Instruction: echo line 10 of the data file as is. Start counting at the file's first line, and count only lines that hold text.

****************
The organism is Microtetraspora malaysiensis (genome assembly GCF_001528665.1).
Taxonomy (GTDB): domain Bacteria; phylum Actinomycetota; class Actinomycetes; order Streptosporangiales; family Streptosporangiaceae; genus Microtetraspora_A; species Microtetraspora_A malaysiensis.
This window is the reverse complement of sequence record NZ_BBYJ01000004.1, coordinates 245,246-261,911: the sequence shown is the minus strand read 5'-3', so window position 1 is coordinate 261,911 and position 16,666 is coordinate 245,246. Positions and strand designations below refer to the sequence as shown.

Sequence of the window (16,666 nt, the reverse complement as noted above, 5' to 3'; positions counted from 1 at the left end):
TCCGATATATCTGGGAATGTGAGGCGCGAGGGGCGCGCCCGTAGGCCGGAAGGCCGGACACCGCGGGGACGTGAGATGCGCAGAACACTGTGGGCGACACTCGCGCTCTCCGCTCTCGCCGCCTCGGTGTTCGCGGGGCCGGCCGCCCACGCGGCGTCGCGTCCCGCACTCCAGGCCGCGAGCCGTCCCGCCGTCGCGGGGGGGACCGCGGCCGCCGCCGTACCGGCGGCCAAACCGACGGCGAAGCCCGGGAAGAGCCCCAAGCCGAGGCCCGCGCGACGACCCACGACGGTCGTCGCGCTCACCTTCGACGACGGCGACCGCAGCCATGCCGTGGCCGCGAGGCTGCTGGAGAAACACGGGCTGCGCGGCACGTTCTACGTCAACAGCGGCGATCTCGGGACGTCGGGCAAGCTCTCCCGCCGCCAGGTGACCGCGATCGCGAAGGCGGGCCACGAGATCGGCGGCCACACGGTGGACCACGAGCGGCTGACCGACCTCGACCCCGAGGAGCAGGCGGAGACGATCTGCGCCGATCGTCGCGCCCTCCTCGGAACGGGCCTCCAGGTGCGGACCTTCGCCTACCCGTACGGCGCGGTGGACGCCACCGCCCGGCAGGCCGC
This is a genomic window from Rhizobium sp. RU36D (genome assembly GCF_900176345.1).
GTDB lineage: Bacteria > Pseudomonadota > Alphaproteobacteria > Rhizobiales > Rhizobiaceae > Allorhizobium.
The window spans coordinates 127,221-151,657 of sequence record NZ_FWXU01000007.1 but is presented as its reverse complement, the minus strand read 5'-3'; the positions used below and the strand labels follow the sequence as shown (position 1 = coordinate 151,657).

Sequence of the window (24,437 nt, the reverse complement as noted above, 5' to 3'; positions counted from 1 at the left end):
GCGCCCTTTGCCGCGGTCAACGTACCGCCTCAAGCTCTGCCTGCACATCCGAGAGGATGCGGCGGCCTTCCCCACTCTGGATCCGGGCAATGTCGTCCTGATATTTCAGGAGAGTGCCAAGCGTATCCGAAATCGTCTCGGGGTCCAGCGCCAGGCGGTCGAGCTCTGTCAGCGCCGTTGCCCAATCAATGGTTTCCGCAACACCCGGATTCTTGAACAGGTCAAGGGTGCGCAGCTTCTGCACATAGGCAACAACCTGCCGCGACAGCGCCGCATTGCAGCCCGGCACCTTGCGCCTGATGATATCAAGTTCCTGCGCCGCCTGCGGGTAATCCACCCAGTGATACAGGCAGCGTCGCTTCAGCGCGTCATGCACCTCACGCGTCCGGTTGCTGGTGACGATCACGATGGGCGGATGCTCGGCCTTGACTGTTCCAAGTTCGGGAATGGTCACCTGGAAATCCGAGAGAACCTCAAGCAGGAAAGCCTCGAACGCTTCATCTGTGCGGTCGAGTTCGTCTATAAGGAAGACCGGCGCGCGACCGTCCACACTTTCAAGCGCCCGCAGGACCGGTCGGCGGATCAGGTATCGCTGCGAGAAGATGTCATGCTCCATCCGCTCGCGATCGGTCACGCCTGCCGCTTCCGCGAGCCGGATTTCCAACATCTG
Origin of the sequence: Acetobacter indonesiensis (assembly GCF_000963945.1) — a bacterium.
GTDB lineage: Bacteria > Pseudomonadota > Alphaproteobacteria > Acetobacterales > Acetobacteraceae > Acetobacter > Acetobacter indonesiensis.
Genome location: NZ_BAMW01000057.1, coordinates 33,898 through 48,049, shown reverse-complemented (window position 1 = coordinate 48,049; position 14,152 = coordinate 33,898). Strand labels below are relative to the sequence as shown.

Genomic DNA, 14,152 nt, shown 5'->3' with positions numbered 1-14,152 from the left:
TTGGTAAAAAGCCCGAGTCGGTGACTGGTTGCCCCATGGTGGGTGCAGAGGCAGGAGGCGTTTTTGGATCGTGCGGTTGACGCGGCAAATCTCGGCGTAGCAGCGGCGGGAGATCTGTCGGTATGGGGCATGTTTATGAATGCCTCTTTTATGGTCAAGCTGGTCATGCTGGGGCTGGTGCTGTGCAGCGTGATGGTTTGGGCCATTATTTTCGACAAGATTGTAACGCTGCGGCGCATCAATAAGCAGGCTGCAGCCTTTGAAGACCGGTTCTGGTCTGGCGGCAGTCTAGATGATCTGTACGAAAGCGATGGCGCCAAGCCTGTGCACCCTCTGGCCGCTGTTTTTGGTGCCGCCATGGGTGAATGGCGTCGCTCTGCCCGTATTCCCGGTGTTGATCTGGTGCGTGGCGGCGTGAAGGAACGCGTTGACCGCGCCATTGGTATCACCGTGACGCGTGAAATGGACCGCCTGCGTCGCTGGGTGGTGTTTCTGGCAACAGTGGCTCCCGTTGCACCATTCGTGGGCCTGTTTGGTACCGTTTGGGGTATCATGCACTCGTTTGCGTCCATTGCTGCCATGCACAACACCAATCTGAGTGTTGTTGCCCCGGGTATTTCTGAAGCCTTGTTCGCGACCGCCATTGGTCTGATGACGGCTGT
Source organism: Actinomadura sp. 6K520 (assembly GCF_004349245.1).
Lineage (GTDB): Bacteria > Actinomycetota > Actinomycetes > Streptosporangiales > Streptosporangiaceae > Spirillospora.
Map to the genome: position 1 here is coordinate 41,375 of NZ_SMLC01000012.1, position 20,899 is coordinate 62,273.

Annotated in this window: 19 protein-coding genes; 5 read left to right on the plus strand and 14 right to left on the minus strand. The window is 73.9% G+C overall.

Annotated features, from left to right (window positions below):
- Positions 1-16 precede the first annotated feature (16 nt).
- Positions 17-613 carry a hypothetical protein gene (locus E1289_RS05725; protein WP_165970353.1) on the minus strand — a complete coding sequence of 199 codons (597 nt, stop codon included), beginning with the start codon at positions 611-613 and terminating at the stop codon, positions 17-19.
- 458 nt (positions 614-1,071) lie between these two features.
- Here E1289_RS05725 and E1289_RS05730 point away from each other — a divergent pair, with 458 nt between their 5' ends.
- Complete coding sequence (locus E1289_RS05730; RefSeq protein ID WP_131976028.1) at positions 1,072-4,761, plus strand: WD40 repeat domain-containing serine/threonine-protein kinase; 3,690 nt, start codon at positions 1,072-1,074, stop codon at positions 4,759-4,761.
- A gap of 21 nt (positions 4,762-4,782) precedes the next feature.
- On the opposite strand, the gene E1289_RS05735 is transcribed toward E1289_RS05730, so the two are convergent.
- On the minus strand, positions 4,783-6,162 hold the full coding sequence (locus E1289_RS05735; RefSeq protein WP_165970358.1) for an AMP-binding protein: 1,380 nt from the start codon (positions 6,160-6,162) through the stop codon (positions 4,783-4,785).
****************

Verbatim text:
GCGCCCTTTGCCGCGGTCAACGTACCGCCTCAAGCTCTGCCTGCACATCCGAGAGGATGCGGCGGCCTTCCCCACTCTGGATCCGGGCAATGTCGTCCTGATATTTCAGGAGAGTGCCAAGCGTATCCGAAATCGTCTCGGGGTCCAGCGCCAGGCGGTCGAGCTCTGTCAGCGCCGTTGCCCAATCAATGGTTTCCGCAACACCCGGATTCTTGAACAGGTCAAGGGTGCGCAGCTTCTGCACATAGGCAACAACCTGCCGCGACAGCGCCGCATTGCAGCCCGGCACCTTGCGCCTGATGATATCAAGTTCCTGCGCCGCCTGCGGGTAATCCACCCAGTGATACAGGCAGCGTCGCTTCAGCGCGTCATGCACCTCACGCGTCCGGTTGCTGGTGACGATCACGATGGGCGGATGCTCGGCCTTGACTGTTCCAAGTTCGGGAATGGTCACCTGGAAATCCGAGAGAACCTCAAGCAGGAAAGCCTCGAACGCTTCATCTGTGCGGTCGAGTTCGTCTATAAGGAAGACCGGCGCGCGACCGTCCACACTTTCAAGCGCCCGCAGGACCGGTCGGCGGATCAGGTATCGCTGCGAGAAGATGTCATGCTCCATCCGCTCGCGATCGGTCACGCCTGCCGCTTCCGCGAGCCGGATTTCCAACATCTG